A lot about me comes from my dad. My name, first of all. The way I think, my sports fanaticism, my appreciation for reading, my appetite for learning. My love of good food and desire to produce good food. Our family structure was somewhat different, you see -- mom worked, dad stayed at home. (He won’t admit he agrees, but I say the smartest thing he ever did was marry a doctor.) This meant that dad was around whenever I was, and it’s unsurprising a lot of him is reflected in me. Perhaps the most important lesson he imparted -- one for which I’m incredibly thankful -- was about what music really is.
Dad loved music in his pre-children days. His library is wide-ranging and impressive: drawers upon drawers in random storage areas, boxes upon boxes in garage corners, thousands of files semi-legally downloaded during the Napster era. When my future son Declan Ray Kataja is 22 and writing for a fledgling music blog, my entire music library will probably be contained on a chip I have implanted in my wrist or behind my eye or something weird.
Having kids put a bit of a damper on dad’s ability to extensively listen to and accumulate new music. Priorities, I guess. When your baby cries every 2 hours to eat (that’s me; I was a fatty), eliminating the sound of crying must become far more important than listening to the sounds you like. And then it was the “all sports phase,” where I was planning on going pro in soccer, baseball, and swimming, and my dad was planning on how to get away with “disappearing” all the annoying kids in the carpool. A somewhat depressing tidbit I learned from dad is that from birth until middle school, parents can just block off their calendar for 12 years with “trying to keep offspring alive and reasonably happy,” even if they stay at home. Hell, especially if they stay at home.
At 12, though, offspring reach some threshold level of self-sufficiency, and me-time becomes more of a thing for parents again. Luckily for my dad, his resurgence in availability coincided with my burgeoning interest in music. I started playing guitar. I had a fairly built-out iTunes library of deliciously middle-school songs. I started wearing tighter jeans (shouts to swimming for de-fattying me) (Ed. Note from Ian Porter: shouts to swimming for de-fattying me, too). At 12, I thought I knew what music was about. In one night, with one album, my dad took that notion and basically said
I think it was a weekend. I know it was just him and me -- my mom and sister were elsewhere. It was dark outside, after dinner. Normally, I’d be playing video games or IMing girls I was too nervous to talk to in person.“Darren, come in here with me. I want to show you something.” Ugh, okay dad. * Puts up away message on AIM *
“In here” referred to our media room, which was the focal point of an addition to our house. This room was pretty state-of-the-art for its time. Big TV, lights which were controlled by the remote, a DVD player (!!). Most importantly, surround sound technology with top-notch speakers. The main couch was located in the prime listening zone; the middle cushion was the epicenter of the whole system. We both sat there. Dad turned the lights off, turned the volume to 11, and started playing Abbey Road, the great Beatles album from 1969. The ensuing 47 minutes and 23 seconds were soul-shifting.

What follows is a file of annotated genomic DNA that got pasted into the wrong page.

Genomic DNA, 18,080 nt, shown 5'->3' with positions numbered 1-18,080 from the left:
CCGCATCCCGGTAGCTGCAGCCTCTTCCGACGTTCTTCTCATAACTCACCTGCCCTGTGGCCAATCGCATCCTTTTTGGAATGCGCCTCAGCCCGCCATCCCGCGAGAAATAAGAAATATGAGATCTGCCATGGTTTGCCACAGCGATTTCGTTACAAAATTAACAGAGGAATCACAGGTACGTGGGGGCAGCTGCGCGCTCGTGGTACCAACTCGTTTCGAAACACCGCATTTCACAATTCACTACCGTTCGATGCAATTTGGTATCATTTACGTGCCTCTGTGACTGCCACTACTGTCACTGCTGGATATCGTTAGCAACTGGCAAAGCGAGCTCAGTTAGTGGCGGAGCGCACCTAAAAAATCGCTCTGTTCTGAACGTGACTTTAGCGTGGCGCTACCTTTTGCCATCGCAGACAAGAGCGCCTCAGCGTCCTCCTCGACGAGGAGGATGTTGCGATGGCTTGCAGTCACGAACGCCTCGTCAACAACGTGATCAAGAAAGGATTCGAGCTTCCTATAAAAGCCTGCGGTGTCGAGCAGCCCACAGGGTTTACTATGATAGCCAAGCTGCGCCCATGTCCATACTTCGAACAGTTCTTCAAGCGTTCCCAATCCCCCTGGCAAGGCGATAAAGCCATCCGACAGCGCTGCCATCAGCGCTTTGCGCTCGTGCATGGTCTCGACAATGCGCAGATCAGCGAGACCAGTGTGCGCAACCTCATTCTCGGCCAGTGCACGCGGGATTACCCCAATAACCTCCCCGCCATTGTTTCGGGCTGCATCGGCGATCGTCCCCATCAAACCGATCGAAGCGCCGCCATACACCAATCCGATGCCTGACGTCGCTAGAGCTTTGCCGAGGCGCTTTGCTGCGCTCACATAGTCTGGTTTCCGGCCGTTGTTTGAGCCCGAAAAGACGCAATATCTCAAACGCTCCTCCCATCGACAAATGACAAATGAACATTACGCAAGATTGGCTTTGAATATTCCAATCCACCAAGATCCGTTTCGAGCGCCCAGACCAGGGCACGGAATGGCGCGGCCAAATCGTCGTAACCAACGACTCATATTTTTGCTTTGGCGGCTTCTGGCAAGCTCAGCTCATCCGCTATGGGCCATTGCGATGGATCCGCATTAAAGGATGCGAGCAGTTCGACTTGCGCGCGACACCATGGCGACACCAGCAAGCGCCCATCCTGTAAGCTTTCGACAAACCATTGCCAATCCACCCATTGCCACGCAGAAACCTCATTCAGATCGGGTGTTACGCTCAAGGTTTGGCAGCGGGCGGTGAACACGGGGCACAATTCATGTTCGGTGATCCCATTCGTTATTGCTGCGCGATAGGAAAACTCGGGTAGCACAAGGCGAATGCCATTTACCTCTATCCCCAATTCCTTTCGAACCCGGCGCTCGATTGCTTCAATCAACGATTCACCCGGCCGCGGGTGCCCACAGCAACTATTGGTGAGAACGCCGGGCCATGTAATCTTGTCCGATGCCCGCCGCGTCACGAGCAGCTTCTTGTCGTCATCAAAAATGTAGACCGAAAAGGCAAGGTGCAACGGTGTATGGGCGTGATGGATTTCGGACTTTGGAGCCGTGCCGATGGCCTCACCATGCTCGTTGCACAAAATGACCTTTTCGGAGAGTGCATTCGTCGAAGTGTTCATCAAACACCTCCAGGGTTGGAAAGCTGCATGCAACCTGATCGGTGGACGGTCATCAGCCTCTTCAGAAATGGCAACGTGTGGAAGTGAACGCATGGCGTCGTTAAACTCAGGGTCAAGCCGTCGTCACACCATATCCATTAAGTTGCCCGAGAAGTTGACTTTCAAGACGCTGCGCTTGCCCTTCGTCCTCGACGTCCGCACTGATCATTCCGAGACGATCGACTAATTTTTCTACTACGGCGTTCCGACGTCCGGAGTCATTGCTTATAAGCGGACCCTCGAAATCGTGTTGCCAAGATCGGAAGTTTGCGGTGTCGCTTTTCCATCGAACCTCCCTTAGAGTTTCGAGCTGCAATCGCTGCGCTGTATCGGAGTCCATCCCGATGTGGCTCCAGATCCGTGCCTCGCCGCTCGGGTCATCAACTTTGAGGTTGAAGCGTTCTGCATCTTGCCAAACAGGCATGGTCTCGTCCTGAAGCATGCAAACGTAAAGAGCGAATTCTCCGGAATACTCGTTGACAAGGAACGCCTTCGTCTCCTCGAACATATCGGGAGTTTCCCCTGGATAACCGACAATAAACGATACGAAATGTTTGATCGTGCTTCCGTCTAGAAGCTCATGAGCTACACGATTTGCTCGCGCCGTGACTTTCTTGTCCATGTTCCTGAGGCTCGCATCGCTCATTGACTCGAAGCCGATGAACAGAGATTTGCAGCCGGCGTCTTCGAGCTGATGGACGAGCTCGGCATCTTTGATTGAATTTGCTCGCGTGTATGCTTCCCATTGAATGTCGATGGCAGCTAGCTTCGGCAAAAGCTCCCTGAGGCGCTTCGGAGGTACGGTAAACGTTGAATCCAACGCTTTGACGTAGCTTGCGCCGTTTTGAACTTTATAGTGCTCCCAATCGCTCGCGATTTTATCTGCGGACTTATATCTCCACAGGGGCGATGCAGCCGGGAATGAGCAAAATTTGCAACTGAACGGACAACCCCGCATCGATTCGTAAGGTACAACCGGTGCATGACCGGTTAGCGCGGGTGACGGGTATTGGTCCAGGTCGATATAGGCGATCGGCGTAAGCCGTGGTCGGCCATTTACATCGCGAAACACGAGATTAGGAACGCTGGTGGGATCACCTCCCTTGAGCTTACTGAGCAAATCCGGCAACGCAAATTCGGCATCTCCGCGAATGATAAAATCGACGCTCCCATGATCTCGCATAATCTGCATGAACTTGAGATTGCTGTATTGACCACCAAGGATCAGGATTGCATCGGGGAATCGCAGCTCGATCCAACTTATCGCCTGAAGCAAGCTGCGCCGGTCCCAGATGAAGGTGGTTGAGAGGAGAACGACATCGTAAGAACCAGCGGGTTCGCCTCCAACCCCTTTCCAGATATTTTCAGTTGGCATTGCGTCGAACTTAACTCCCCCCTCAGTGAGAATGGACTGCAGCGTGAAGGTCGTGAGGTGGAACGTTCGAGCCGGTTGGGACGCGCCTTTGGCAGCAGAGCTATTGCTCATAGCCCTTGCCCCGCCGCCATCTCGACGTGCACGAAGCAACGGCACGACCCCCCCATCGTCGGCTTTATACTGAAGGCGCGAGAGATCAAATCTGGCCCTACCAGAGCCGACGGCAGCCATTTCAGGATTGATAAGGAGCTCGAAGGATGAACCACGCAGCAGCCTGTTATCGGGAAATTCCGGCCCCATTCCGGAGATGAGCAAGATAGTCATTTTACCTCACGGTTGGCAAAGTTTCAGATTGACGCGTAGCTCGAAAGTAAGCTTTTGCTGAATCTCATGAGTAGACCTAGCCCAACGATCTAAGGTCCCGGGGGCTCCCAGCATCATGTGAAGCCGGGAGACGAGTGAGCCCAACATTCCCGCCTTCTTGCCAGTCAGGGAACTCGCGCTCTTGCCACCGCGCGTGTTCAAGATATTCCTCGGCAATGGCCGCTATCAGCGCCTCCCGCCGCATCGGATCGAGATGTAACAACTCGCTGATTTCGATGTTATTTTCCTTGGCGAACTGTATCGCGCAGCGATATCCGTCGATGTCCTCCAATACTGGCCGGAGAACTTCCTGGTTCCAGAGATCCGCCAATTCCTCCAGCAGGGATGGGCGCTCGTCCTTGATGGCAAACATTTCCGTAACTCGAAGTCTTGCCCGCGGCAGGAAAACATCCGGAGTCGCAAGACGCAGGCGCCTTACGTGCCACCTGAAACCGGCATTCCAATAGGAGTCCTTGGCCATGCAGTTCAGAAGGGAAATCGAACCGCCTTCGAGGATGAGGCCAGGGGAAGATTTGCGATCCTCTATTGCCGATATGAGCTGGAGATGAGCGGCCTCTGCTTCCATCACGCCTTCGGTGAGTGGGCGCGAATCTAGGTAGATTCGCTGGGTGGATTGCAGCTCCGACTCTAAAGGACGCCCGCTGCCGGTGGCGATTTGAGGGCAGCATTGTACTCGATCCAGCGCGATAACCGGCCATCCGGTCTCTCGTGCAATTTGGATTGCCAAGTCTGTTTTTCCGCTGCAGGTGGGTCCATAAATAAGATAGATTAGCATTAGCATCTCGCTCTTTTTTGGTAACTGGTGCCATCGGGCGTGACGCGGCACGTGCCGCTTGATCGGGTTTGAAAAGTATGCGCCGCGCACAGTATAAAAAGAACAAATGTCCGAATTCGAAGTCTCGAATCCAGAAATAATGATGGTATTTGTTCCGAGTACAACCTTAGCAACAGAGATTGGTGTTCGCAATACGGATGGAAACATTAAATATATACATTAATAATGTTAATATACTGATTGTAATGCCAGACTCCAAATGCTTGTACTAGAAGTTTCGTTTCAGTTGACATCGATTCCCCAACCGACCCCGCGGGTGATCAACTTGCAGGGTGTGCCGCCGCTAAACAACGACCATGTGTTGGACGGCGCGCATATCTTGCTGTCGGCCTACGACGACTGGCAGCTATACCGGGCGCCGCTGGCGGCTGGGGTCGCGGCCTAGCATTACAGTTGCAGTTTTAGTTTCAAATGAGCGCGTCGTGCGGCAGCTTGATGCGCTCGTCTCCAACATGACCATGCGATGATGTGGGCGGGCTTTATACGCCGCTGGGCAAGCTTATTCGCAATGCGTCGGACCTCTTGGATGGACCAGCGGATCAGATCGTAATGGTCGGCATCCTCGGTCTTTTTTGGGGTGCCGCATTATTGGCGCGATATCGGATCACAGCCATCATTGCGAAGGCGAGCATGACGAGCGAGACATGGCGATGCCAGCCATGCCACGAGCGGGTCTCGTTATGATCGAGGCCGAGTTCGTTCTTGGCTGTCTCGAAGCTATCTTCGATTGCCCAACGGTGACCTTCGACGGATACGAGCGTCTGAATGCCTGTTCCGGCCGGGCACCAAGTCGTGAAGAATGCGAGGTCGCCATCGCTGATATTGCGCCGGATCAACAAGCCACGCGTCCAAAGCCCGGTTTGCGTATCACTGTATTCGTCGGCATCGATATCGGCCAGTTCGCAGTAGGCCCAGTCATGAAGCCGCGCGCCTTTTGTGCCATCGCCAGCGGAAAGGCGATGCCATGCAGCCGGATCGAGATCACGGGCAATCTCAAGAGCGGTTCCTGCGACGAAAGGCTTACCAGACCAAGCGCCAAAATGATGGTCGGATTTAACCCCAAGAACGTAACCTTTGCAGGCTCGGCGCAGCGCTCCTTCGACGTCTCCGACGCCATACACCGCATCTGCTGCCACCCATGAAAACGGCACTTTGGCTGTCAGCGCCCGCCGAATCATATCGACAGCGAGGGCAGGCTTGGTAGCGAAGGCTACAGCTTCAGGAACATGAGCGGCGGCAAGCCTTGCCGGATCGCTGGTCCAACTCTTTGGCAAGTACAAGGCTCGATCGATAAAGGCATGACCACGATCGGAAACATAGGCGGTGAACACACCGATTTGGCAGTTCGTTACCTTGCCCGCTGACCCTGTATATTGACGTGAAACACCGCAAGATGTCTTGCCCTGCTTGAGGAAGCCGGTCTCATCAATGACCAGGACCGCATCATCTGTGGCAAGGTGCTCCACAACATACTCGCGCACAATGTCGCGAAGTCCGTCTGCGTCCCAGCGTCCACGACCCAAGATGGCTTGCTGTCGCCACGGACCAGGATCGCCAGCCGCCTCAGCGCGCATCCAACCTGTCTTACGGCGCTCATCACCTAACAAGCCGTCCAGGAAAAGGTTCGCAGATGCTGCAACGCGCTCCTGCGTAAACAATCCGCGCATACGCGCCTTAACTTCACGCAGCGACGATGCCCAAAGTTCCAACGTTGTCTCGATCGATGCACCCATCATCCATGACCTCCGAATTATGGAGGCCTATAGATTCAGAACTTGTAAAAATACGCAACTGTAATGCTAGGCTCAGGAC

This wasn’t the first time I had listened to Abbey Road. It was certainly the first time I heard it. The opening bass riff of “Come Together”, bellowing out below John Lennon’s ever-so-slightly crazed whisper, hit me in a way no other song had hit me before. The album continued, through the desire in “Something,” the weirdly playful murder in “Maxwell’s Silver Hammer,” the painful breakup in “Oh! Darling”, the fantasy world of “Octopus’s Garden.” Each song loud in surround sound, uninterrupted, pounding away at 12-year-old me who had probably listened to Panic! At The DIsco earlier that day (still listen to them, btw). I loved every second of it, but I didn’t fully understand exactly why this experience was so different from every other time I listened to music.
The moment of clarity come during “I Want You (She’s So Heavy).” (Note: best listened to loud. Like, bug your roommate loud.)
This song is just under 8 minutes long and has exactly 13 words, and it may be the most powerful song I’ve ever experienced. Everything about it is packed with emotion. The opening guitar conveys the same desperation as the vocals. The organ and bass add to the frenzy. Every instrument is saying the same thing: I want you so bad, it’s driving me mad.
Sometime during this song, the light came on for me. It wasn’t a light that relieved me from darkness, but one that made me realize I had no idea I was in the dark. This is how music is supposed to be. Listening to music is an activity done by your ears. Hearing music requires your ears, but also needs your mind, your heart. It gets at your soul. It makes you think. Damn, I’ve never felt what John Lennon felt to write that song. Those girls on AIM don’t have me feelin like that. When will I feel like that? Will I ever? Did he even write it about girls? Bruhhh...
I could go on forever about what else I took away from that playing of Abbey Road, and you should listen through it yourself if you haven’t, but everything comes back to this: really engaging music with everything you’ve got makes it so much better. A simple lesson in hindsight, but a powerful one when really understood for the first time. My dad taught me a lot of lessons -- including not to eat yellow snow, which has come in handy these last couple weeks in Chapel Hill -- but few were as important as this. When Declan is 12, he’s in for a treat.